Anarchy State and Utopia Chapter 7 Summary

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Distributive Justice Robert Nozick From Anarchy, State, and Utopia, 149-182, with omissions. Copyright @ 1974 by Basic Books, Inc. Reprinted by permission of Basic Books, a subsidiary of Perseus Books Group, LLC. The minimal state is the most extensive state that can be justified. Any state more extensive violates people's rights. Yet many persons have put forth reasons purporting to justify a more extensive state. It is impossible within the compass of this book to examine all the reasons that have been put forth. Therefore, I shall focus upon those generally acknowledged to be most weighty and influential, to see precisely wherein they fail. In this chapter we consider the claim that a more extensive state is justified, because necessary…show more content…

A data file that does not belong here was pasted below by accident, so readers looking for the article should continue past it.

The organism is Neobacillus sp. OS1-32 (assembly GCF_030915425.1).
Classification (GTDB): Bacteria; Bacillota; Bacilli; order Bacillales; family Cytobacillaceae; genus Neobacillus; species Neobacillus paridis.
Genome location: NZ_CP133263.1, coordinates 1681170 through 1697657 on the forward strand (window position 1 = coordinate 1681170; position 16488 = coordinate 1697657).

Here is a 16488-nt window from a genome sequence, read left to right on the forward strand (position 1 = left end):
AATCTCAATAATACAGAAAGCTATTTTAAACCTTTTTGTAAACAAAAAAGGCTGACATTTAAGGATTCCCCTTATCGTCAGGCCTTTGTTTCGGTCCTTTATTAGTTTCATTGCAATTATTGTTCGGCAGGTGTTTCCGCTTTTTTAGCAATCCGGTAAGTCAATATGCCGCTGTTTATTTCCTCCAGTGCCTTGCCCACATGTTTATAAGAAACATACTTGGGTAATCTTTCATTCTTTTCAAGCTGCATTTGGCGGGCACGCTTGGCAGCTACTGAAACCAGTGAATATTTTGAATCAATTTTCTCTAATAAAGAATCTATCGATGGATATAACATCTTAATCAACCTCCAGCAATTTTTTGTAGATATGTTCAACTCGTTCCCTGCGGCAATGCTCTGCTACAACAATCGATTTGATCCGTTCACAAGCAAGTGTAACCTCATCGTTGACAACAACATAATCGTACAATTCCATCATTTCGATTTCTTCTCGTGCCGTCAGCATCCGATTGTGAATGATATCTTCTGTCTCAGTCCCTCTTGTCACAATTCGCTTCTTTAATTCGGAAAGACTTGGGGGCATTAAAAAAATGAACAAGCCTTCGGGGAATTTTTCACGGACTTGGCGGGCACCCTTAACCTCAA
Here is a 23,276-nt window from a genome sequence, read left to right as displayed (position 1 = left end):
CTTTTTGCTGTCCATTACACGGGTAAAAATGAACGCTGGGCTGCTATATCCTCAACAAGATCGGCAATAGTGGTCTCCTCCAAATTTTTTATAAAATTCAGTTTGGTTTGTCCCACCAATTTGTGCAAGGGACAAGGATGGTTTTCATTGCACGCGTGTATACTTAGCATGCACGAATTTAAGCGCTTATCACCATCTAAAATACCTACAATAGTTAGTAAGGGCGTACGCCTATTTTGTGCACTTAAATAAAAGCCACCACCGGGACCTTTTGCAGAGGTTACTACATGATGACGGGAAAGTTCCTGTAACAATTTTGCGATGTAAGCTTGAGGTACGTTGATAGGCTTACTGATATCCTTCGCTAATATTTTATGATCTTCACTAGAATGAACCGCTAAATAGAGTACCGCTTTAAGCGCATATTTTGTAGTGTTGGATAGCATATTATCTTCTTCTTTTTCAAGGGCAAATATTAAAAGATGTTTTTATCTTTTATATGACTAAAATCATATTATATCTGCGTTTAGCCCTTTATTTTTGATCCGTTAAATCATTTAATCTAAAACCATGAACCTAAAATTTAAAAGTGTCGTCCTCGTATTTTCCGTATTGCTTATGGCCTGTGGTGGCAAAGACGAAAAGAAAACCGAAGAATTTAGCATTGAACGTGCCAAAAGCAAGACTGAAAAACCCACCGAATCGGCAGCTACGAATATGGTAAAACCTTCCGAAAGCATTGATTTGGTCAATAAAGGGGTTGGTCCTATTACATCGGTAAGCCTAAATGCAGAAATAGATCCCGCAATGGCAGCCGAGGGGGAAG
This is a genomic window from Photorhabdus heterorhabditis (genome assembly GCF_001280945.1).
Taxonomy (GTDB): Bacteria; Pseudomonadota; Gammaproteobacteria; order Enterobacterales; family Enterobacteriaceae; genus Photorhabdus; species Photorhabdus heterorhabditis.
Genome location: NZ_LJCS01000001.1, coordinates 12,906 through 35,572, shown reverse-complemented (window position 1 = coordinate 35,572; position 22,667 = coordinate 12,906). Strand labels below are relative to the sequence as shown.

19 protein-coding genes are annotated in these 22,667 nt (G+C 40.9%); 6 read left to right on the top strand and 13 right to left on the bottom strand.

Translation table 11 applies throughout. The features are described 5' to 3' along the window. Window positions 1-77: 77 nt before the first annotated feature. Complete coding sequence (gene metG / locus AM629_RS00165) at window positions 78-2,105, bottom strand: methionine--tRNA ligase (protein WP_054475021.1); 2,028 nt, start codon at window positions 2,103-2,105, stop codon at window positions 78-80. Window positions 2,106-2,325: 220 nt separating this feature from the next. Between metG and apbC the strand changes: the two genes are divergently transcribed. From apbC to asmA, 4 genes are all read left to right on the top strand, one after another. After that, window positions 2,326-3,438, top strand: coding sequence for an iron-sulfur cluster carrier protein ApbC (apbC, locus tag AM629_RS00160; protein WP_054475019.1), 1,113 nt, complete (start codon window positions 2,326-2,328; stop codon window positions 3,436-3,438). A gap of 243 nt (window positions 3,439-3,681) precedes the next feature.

2. A person who acquires a holding in accordance with the principle of justice in transfer, from someone else entitled to the holding, is entitled to the holding. 3. No one is entitled to a holding except by (repeated) applications of 1 and 2. The complete principle of distributive justice would say simply that a distribution is just if everyone is entitled to the holdings they possess under the distribution. A distribution is just if it arises from another just distribution by legitimate means. The legitimate means of moving from one distribution to another are specified by the principle of justice in transfer. The legitimate first "moves" are specified by the principle of justice in acquisition. Whatever arises from a just situation by just steps is itself just. The means of change specified by the principle of justice in transfer preserve justice. As correct rules of inference are truth-preserving, and any conclusion deduced via repeated application of such rules from only true premisses is itself true, so the means of transition from one situation to another specified by the principle of justice in transfer are justice-preserving, and any situation actually arising from repeated transitions in accordance with the principle from a just situation is itself just. The parallel between justice-preserving transformations and truth-preserving transformations illuminates where it fails as well

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